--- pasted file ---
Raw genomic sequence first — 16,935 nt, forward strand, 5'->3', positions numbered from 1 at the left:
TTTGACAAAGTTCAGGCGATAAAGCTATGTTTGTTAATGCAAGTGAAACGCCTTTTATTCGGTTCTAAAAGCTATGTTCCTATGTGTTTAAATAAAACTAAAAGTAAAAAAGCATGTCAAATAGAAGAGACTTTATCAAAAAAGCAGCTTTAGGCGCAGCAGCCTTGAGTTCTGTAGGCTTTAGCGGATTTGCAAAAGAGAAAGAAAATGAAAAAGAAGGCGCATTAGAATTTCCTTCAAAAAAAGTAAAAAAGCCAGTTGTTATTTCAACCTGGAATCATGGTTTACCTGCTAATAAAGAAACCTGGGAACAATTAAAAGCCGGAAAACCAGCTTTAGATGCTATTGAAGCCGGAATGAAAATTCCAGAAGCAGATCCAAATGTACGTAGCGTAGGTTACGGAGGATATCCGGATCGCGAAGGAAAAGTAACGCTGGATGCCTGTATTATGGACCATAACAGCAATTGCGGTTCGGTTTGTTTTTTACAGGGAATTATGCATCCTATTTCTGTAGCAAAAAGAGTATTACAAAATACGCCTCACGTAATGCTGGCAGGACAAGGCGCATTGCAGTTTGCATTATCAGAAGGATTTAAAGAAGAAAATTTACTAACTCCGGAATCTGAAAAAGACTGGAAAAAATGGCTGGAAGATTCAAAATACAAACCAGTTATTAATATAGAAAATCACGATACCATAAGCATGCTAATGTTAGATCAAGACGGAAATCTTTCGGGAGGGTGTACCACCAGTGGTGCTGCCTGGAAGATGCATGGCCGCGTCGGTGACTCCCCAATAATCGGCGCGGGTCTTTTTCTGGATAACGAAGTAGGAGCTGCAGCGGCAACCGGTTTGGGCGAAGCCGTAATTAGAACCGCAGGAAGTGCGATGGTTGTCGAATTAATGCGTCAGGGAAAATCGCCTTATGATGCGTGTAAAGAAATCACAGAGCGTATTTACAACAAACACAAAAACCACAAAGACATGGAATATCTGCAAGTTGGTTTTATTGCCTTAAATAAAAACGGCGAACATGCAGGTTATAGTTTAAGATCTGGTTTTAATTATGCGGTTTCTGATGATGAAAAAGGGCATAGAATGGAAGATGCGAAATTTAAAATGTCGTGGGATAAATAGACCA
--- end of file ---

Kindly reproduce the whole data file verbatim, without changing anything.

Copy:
Raw genomic sequence first — 16,935 nt, forward strand, 5'->3', positions numbered from 1 at the left:
TTTGACAAAGTTCAGGCGATAAAGCTATGTTTGTTAATGCAAGTGAAACGCCTTTTATTCGGTTCTAAAAGCTATGTTCCTATGTGTTTAAATAAAACTAAAAGTAAAAAAGCATGTCAAATAGAAGAGACTTTATCAAAAAAGCAGCTTTAGGCGCAGCAGCCTTGAGTTCTGTAGGCTTTAGCGGATTTGCAAAAGAGAAAGAAAATGAAAAAGAAGGCGCATTAGAATTTCCTTCAAAAAAAGTAAAAAAGCCAGTTGTTATTTCAACCTGGAATCATGGTTTACCTGCTAATAAAGAAACCTGGGAACAATTAAAAGCCGGAAAACCAGCTTTAGATGCTATTGAAGCCGGAATGAAAATTCCAGAAGCAGATCCAAATGTACGTAGCGTAGGTTACGGAGGATATCCGGATCGCGAAGGAAAAGTAACGCTGGATGCCTGTATTATGGACCATAACAGCAATTGCGGTTCGGTTTGTTTTTTACAGGGAATTATGCATCCTATTTCTGTAGCAAAAAGAGTATTACAAAATACGCCTCACGTAATGCTGGCAGGACAAGGCGCATTGCAGTTTGCATTATCAGAAGGATTTAAAGAAGAAAATTTACTAACTCCGGAATCTGAAAAAGACTGGAAAAAATGGCTGGAAGATTCAAAATACAAACCAGTTATTAATATAGAAAATCACGATACCATAAGCATGCTAATGTTAGATCAAGACGGAAATCTTTCGGGAGGGTGTACCACCAGTGGTGCTGCCTGGAAGATGCATGGCCGCGTCGGTGACTCCCCAATAATCGGCGCGGGTCTTTTTCTGGATAACGAAGTAGGAGCTGCAGCGGCAACCGGTTTGGGCGAAGCCGTAATTAGAACCGCAGGAAGTGCGATGGTTGTCGAATTAATGCGTCAGGGAAAATCGCCTTATGATGCGTGTAAAGAAATCACAGAGCGTATTTACAACAAACACAAAAACCACAAAGACATGGAATATCTGCAAGTTGGTTTTATTGCCTTAAATAAAAACGGCGAACATGCAGGTTATAGTTTAAGATCTGGTTTTAATTATGCGGTTTCTGATGATGAAAAAGGGCATAGAATGGAAGATGCGAAATTTAAAATGTCGTGGGATAAATAGACCA